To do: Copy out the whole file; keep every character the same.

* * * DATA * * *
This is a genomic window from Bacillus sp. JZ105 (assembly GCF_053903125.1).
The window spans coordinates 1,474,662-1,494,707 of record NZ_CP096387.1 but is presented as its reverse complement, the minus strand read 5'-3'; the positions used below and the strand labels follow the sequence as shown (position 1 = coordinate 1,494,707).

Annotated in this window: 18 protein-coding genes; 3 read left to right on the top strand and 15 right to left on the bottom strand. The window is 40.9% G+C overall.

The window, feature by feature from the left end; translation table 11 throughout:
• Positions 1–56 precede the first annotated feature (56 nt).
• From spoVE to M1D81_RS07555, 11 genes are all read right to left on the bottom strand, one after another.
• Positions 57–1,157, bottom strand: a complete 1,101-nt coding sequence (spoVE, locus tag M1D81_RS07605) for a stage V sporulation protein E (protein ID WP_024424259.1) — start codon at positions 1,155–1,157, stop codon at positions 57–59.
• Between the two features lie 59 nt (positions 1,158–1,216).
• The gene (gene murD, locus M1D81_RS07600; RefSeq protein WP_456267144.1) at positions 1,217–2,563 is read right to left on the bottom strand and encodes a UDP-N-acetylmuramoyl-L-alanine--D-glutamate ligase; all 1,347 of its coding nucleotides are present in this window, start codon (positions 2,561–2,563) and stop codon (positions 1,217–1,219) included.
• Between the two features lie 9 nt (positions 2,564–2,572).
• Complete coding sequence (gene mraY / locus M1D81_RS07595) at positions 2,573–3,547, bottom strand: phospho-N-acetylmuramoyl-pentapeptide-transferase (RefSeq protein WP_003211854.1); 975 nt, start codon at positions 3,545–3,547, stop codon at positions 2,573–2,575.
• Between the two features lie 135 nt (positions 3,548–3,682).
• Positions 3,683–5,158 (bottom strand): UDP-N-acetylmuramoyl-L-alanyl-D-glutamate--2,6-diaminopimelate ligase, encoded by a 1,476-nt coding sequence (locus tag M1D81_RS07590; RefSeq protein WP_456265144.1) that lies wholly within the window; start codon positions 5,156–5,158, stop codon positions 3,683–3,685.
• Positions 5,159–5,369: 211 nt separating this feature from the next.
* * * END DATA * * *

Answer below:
This is a genomic window from Bacillus sp. JZ105 (assembly GCF_053903125.1).
The window spans coordinates 1,474,662-1,494,707 of record NZ_CP096387.1 but is presented as its reverse complement, the minus strand read 5'-3'; the positions used below and the strand labels follow the sequence as shown (position 1 = coordinate 1,494,707).

Annotated in this window: 18 protein-coding genes; 3 read left to right on the top strand and 15 right to left on the bottom strand. The window is 40.9% G+C overall.

The window, feature by feature from the left end; translation table 11 throughout:
• Positions 1–56 precede the first annotated feature (56 nt).
• From spoVE to M1D81_RS07555, 11 genes are all read right to left on the bottom strand, one after another.
• Positions 57–1,157, bottom strand: a complete 1,101-nt coding sequence (spoVE, locus tag M1D81_RS07605) for a stage V sporulation protein E (protein ID WP_024424259.1) — start codon at positions 1,155–1,157, stop codon at positions 57–59.
• Between the two features lie 59 nt (positions 1,158–1,216).
• The gene (gene murD, locus M1D81_RS07600; RefSeq protein WP_456267144.1) at positions 1,217–2,563 is read right to left on the bottom strand and encodes a UDP-N-acetylmuramoyl-L-alanine--D-glutamate ligase; all 1,347 of its coding nucleotides are present in this window, start codon (positions 2,561–2,563) and stop codon (positions 1,217–1,219) included.
• Between the two features lie 9 nt (positions 2,564–2,572).
• Complete coding sequence (gene mraY / locus M1D81_RS07595) at positions 2,573–3,547, bottom strand: phospho-N-acetylmuramoyl-pentapeptide-transferase (RefSeq protein WP_003211854.1); 975 nt, start codon at positions 3,545–3,547, stop codon at positions 2,573–2,575.
• Between the two features lie 135 nt (positions 3,548–3,682).
• Positions 3,683–5,158 (bottom strand): UDP-N-acetylmuramoyl-L-alanyl-D-glutamate--2,6-diaminopimelate ligase, encoded by a 1,476-nt coding sequence (locus tag M1D81_RS07590; RefSeq protein WP_456265144.1) that lies wholly within the window; start codon positions 5,156–5,158, stop codon positions 3,683–3,685.
• Positions 5,159–5,369: 211 nt separating this feature from the next.